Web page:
but I think it's cool that Dave gets instant feedback after he posts
about our trip. It makes me think that FB is a good thing, and not
(only) a waste of time. I wont be able to post much or set shit up
yet, but add me as a chum, and I'll get into it eventually.



There were several notable quotes today. The most recent was, "I
found my old dog robot." We're at Dave's cabin. The cabin is not
really in a town, but it's sort of nestled between two towns called
Index and Gold Bar in Washington. I have no desire to write at length
about the days sagas because I am typing this on my phone, and also
I'm a little worn out, but let's just say that the characters involved
are zombies who may or may not be meth addicts (I'm pretty sure they
are), park rangers, the sheriff, and delinquent
To counteract a morning that was both enraging and depressing we hiked
and filmed in terrain that was rich in both glory and splendor. I'll
post a few pictures that will not do it any justice later. Now I'm
sitting in front of a burning pile of garbage at Dave's cabin. Dave's
friend Eric is on the way, and I understand he is bringing butter for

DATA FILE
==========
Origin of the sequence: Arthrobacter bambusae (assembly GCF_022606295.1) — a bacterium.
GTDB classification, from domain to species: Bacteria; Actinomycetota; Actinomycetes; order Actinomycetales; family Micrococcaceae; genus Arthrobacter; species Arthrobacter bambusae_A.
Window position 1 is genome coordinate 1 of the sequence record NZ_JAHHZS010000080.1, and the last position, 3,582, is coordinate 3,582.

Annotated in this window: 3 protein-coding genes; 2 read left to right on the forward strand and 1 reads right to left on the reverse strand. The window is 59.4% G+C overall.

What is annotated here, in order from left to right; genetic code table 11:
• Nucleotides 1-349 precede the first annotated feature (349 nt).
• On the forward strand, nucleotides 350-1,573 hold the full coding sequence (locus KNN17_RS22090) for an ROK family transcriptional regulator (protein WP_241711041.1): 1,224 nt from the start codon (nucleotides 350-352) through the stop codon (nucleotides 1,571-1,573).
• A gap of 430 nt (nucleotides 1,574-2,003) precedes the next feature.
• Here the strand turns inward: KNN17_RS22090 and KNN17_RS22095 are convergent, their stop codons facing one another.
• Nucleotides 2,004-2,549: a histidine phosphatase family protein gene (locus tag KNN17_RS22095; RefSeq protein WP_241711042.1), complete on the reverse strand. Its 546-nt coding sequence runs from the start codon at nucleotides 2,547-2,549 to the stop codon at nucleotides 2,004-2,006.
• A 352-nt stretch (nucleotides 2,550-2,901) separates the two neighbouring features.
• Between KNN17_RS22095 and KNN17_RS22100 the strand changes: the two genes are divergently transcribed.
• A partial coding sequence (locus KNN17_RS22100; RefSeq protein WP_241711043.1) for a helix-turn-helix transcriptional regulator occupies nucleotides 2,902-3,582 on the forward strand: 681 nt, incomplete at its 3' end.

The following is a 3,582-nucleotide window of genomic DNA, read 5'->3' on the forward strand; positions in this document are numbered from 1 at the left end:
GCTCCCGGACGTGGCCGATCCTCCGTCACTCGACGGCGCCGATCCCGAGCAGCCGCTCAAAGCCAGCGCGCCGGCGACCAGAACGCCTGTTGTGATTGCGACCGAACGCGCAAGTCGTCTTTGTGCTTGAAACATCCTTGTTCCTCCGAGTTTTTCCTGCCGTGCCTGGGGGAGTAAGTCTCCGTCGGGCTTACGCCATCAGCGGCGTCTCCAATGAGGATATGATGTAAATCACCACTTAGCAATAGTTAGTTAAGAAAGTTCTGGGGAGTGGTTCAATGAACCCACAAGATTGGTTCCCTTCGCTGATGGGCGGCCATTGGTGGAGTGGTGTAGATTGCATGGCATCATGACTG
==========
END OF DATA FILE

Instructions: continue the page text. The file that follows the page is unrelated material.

our potatoes, and root beer for me to drink. Tomorrow the three of us
will hike mount Baker. It's gonna be awesome, and hopefully everyone
we deal with will have teeth and body fat.



3 ingredients

Camp cooking tips from Dave.


Sometimes video taping can be exhausting. For instance, today was a
grueling half day of video taping. I'm not certain this has been
clear, but Dave's project involves the use of a specially designed 5
camera video rig. It is supposed to function similarly to a
professional steady-cam, and it does, big with none of the creature
comforts. While using it one must hold 5 video cameras in front
oneself while walking on rough terrain. It is challenging. Also, the
sun is beating down on you further depleting your energy. We started
taping at around 12 today, and we finished a little before 6. I was
totally wiped out.
If you think this sounds easy, I suggest you get a 15 pound (7 kilo)
weight, and hold it directly in front of you while you walk around.
Tell me how you feel after about 15 minutes. Now do it for a few
hours in dirt, mud, and on big ass hills. It will drain you.
So yeah, I'm feeling pretty mellow right now. Dave cooked some steak
up on our little propane stove, and we ate in the company of the
bison. The bison love us, or perhaps we camped near their favorite
grass. Either way, their presence is welcome. Today was the sixth
day of the trip. We may shoot some more in the morning if the weather
is nice, but if it isn't we'll have breakfast with the bison, and move
on to Seattle with an evening spent camping somewhere in Idaho.

I'll try to post more pictures and videos, but most of my pictures are
on either my fancy dSLR or my super 8 camera. I'll show you some more